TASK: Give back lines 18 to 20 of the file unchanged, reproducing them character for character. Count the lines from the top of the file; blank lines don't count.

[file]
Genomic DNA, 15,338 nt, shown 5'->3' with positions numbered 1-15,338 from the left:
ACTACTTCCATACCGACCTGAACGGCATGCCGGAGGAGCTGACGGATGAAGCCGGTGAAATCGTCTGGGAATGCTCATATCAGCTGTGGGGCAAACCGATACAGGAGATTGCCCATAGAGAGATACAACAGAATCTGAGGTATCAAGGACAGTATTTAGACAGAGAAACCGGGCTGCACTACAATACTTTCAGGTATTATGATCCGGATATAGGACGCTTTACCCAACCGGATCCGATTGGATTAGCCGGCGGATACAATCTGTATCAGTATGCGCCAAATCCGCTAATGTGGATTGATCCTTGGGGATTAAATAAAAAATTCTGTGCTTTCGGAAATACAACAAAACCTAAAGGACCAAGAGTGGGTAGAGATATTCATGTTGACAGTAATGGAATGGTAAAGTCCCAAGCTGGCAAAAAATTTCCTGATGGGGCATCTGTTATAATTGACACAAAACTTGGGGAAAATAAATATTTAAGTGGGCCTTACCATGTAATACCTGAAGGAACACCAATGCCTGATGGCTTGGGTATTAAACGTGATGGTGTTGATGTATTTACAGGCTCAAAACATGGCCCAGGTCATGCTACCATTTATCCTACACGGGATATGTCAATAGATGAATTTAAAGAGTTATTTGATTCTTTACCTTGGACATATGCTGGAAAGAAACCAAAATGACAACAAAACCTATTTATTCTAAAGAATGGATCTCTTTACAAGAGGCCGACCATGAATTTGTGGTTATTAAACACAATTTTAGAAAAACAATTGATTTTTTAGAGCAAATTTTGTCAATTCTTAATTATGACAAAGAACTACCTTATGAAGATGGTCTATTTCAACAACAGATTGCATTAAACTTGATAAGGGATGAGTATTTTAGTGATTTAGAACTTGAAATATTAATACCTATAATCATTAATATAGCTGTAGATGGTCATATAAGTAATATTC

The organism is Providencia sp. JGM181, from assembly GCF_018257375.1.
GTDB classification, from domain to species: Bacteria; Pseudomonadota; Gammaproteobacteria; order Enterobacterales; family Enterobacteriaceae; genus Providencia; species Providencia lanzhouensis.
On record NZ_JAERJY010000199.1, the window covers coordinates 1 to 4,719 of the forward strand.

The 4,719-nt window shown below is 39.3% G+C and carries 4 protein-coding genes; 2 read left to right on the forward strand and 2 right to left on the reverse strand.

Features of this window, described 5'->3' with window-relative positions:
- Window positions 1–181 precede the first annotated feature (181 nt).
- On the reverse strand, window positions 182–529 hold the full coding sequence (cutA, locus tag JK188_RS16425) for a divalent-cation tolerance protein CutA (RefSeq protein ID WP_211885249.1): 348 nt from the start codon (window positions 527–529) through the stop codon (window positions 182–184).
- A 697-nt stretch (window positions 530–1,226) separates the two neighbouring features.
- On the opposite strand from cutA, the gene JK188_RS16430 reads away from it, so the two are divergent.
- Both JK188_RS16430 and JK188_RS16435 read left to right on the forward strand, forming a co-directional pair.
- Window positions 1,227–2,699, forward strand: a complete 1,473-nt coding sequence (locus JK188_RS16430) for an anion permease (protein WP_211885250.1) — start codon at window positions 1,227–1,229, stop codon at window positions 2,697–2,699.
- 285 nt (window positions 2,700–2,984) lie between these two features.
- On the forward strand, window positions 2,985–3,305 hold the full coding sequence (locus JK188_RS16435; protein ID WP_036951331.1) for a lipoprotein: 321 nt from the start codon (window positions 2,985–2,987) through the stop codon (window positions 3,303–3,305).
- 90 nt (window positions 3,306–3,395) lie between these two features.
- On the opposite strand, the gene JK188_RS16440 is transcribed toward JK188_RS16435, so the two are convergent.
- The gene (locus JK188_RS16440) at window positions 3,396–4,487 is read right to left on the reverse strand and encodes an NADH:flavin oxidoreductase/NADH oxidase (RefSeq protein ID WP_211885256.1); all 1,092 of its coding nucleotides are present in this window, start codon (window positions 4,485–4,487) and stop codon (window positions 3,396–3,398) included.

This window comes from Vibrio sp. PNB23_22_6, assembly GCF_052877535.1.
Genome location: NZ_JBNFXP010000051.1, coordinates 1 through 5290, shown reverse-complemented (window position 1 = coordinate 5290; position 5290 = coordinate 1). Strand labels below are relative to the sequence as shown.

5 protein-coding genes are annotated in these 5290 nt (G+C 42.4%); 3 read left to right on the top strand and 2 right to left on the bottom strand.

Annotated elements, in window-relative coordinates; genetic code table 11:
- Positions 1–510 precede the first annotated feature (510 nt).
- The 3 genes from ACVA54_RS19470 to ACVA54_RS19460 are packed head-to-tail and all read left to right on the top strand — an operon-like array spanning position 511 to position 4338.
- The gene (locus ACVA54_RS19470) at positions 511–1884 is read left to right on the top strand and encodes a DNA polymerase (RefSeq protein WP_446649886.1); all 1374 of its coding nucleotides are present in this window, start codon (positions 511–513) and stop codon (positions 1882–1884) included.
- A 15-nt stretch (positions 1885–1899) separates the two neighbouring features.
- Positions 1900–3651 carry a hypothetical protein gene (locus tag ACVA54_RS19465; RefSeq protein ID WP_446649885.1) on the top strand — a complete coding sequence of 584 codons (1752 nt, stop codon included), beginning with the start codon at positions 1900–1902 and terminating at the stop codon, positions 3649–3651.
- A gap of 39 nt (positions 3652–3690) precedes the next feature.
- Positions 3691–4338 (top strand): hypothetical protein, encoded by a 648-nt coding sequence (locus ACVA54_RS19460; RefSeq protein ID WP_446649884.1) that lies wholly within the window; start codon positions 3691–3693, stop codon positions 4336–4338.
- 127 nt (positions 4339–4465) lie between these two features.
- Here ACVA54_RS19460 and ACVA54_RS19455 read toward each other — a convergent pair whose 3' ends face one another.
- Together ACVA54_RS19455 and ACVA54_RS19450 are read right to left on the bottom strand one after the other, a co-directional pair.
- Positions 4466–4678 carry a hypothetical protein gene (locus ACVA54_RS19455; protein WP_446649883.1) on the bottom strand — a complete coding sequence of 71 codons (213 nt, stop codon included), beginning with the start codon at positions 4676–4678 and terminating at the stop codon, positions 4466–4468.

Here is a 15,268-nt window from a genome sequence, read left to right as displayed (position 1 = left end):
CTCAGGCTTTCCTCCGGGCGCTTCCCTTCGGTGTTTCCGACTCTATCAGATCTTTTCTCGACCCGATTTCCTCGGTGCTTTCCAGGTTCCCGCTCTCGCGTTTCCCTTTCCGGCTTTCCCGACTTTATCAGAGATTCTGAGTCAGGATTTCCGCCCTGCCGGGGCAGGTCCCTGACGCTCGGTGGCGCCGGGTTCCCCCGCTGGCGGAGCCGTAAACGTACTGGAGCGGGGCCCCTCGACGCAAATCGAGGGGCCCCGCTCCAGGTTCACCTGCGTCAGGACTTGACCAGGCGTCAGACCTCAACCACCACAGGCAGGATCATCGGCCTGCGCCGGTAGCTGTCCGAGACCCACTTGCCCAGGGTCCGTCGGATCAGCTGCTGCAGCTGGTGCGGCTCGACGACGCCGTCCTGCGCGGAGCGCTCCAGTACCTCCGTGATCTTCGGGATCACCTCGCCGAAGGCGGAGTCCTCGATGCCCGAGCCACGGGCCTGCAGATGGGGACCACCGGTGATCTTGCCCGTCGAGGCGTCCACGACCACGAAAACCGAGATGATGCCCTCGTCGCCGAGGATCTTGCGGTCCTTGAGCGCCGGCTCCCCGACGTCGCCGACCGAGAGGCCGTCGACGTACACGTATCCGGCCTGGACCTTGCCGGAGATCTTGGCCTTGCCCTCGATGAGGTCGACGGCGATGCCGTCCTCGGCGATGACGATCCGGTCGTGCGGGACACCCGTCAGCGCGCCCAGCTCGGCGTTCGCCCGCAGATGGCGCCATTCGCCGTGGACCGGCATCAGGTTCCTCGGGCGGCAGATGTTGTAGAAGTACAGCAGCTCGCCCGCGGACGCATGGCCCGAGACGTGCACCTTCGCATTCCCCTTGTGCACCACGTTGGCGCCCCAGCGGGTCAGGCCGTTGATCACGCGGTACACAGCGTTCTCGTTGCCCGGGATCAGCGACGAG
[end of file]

- The gene (locus JK188_RS16440) at window positions 3,396–4,487 is read right to left on the reverse strand and encodes an NADH:flavin oxidoreductase/NADH oxidase (RefSeq protein ID WP_211885256.1); all 1,092 of its coding nucleotides are present in this window, start codon (window positions 4,485–4,487) and stop codon (window positions 3,396–3,398) included.

This window comes from Vibrio sp. PNB23_22_6, assembly GCF_052877535.1.
Genome location: NZ_JBNFXP010000051.1, coordinates 1 through 5290, shown reverse-complemented (window position 1 = coordinate 5290; position 5290 = coordinate 1). Strand labels below are relative to the sequence as shown.